PARIS Dominique Strauss-Kahn apologized to his country on Sunday for a sexual encounter with a hotel maid he said was a "moral error" he would regret all his life, and vowed to stay out of the Socialist Party's 2012 election campaign in France.
In his first interview since a New York sex assault case derailed his IMF career and wrecked his chances of running for president, Strauss-Kahn said he was angry with himself for what he called an ill-judged but consensual liaison that had let down his country and hurt his family.
"It was a moral error, and I am not proud of it," Strauss-Kahn said in an interview on TF1's primetime Sunday evening TV news programme, watched by millions. "I regret it, infinitely, and I don't think I am finished with regretting it."
Sounding repentant but also defensive over the rush to judge him as a criminal for a private act he said involved no violence, the former International Monetary Fund head said he had "lost everything" over the incident.
Once seen as the left's best chance of winning power in the April 2012 election, Strauss-Kahn returned to France on September 4 after a New York prosecutor dropped attempted rape charges related to his nine-minute encounter with a Sofitel hotel maid.
Dressed in a dark suit and sober midnight-blue tie, with a tightly buttoned shirt and neatly combed hair, his appearance on Sunday was a far cry from the dishevelled, unshaven prisoner paraded before cameras in handcuffs after his mid-May arrest.
He was also a different man from the poised, erudite IMF chief and ex-finance minister who has addressed the world from hundreds of high-profile podiums over the years.
Dry-mouthed, nervous and clearly uncomfortable, he joined a string of powerful men from former president Bill Clinton to ex-congressman Anthony Weiner to publicly apologize for a sexual peccadillo. He told TF1 interviewer Claire Chazal, a friend of his wife Anne Sinclair, that he was a changed man.
"I have paid heavily for it. I am still paying for it. I have seen the pain I have caused around me and I have reflected deeply," Strauss-Kahn told Chazal, who also seemed ill-at-ease, keeping her arms tightly crossed throughout the interview.
The attempted rape charges were dropped late in August after doubts arose over the hotel maid's credibility. Strauss-Kahn's lawyers had said from the start that the brusque encounter with the Guinean maid in his luxury suite was sexual but consensual and non-violent.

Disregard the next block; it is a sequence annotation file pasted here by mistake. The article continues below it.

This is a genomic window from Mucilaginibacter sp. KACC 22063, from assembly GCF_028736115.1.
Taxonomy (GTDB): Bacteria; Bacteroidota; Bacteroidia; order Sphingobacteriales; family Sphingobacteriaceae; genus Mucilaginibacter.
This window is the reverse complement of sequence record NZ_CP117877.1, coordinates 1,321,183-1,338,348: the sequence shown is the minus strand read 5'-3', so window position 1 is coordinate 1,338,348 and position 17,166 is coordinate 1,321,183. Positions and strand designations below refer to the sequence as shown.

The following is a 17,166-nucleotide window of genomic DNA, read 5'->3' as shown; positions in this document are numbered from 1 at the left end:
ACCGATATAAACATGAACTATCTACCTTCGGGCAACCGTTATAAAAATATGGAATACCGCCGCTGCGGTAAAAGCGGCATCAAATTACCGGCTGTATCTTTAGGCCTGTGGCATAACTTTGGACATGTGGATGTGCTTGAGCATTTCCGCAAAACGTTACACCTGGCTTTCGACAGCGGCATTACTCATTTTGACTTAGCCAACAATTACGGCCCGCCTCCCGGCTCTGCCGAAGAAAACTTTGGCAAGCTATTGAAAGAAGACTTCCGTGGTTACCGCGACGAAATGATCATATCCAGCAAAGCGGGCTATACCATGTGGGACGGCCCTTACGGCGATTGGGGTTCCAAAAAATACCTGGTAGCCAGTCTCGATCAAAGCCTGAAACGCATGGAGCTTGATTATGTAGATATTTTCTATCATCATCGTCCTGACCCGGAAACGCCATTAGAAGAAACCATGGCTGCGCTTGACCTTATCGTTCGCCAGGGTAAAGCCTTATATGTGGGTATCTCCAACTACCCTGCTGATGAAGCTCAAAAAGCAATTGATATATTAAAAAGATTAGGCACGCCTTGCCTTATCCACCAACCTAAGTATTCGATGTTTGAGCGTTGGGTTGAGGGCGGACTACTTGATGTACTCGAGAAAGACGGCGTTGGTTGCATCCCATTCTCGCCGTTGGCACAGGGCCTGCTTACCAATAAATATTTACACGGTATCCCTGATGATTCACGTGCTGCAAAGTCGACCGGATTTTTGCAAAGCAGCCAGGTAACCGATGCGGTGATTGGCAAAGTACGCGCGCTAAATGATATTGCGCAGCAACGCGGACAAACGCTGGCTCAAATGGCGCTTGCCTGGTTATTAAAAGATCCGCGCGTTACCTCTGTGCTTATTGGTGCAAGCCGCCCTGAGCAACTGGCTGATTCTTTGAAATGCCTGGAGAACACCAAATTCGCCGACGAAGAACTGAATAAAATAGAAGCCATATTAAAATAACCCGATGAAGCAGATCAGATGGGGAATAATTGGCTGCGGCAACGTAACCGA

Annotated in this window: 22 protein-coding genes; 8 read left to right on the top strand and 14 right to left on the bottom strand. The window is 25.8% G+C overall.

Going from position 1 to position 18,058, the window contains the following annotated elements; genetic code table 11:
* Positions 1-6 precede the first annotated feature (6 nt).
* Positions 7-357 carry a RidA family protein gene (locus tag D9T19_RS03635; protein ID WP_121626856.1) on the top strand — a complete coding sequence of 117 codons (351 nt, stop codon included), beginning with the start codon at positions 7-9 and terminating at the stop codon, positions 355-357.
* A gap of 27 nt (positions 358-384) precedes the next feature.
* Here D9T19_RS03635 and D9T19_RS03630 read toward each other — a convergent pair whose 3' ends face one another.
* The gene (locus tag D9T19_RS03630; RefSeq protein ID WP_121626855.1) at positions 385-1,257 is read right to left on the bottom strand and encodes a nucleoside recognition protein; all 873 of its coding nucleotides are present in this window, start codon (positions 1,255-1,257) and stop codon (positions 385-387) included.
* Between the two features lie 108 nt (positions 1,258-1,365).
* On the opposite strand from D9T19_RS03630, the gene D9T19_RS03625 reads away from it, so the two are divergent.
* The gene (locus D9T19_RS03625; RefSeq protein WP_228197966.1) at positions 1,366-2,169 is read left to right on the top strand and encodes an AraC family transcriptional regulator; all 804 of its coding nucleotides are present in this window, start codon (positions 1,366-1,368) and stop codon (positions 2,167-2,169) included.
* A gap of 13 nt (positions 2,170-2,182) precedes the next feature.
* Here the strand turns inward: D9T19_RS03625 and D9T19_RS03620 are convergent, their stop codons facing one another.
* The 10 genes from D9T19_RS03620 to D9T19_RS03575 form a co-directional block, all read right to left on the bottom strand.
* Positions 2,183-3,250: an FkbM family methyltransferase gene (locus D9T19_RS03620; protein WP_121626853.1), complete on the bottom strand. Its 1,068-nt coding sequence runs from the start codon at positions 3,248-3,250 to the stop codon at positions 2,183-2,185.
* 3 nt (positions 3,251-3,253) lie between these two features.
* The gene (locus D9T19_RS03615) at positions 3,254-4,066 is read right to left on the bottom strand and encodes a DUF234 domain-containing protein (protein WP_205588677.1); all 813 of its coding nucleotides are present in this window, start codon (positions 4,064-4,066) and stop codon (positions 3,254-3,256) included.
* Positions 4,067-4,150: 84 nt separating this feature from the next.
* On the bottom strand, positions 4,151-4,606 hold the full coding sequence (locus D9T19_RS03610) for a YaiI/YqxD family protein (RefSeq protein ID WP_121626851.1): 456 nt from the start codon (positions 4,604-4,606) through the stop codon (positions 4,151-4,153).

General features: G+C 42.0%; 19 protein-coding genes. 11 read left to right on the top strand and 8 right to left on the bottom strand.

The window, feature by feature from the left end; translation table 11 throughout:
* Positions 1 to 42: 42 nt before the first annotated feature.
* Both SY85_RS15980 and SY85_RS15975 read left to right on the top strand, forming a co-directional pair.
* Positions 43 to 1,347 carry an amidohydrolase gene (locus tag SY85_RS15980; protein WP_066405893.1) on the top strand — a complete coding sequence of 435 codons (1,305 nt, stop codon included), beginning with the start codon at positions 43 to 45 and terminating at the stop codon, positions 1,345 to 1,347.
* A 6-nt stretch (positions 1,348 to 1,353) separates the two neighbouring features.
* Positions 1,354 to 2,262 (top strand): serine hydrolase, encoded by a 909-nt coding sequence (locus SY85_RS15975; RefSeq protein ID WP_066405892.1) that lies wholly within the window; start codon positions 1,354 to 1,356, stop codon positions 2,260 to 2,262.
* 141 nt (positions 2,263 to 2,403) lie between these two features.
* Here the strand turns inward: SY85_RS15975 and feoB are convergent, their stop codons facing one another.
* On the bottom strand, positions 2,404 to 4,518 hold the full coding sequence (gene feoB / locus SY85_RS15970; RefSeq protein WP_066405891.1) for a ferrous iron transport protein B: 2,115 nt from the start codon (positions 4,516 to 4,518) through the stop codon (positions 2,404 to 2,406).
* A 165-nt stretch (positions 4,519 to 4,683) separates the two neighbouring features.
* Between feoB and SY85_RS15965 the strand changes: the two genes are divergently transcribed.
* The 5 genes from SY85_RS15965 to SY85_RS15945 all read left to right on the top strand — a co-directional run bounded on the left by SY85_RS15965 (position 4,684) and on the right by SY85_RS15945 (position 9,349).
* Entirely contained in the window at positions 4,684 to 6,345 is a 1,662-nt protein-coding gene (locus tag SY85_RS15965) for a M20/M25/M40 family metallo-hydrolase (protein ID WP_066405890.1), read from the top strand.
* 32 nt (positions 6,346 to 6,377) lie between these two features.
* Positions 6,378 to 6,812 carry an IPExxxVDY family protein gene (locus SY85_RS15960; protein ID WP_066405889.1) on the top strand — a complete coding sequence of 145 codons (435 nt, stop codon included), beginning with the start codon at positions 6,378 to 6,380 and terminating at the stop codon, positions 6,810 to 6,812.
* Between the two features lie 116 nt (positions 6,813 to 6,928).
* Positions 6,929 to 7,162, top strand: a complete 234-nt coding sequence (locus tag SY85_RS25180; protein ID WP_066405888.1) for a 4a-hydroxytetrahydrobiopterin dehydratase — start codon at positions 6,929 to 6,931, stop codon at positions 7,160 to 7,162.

Strauss-Kahn, 62, added on Sunday that it had not involved any payment.
Rather than gloss over the scandal and focus on restoring his credibility as a world economic authority, as many had expected, Strauss-Kahn spent most of the interview expressing his regret and defending his innocence, speaking only briefly about the euro zone crisis.
"What happened was not only an inappropriate liaison but more than that, an error vis-a-vis my wife, my children, my friends and the French people," he said.
Strauss-Kahn took a strongly defensive tone at times, holding up a copy of the prosecutor's report and stressing that it ruled out signs of force during the encounter, which saw him seek oral sex from the maid moments after she entered his room.
Known in France by his initials DSK, Strauss-Kahn told TF1 he would take time to reflect on what to do with his career.
"I wanted to be a candidate (for the election). I thought I could be useful. All that is behind me," he said. "I don't think it's my role to get involved in the (Socialist) primary."
"I am going first of all to rest, spend time with my loved ones, take time to think. But my whole life has been dedicated to trying to be useful for the public good and we will see."
Strauss-Kahn's arrest set off a wave of muck-raking of his extramarital dalliance and sparked soul-searching in France over a tradition of hushing up sexual escapades by politicians and other public figures.
A group of feminists gathered outside TF1 before the interview, brandishing signs reading "What's seduction for you?" and "DSK, sexual deviant, King of the chimps."
Strauss-Kahn's political allies have cheered his release but the Socialist Party has moved on and is holding its primary selection contest without him. Party leaders have sounded lukewarm over him taking a role in their 2012 campaign.
An Ifop opinion poll in Sunday's Journal du Dimanche newspaper found that 53 percent of those surveyed want Strauss-Kahn to retire from politics. Other polls have found that two-thirds of French want him to stay out of the left's campaign and not hold a position in a future left-wing government.
Strauss-Kahn still faces a civil case in New York over the incident at the Times Square Sofitel, and has been questioned in France over a separate sexual assault accusation dating back to 2003 by a woman 30 years his junior.
(Additional reporting by Leila Abboud; Editing by Myra MacDonald)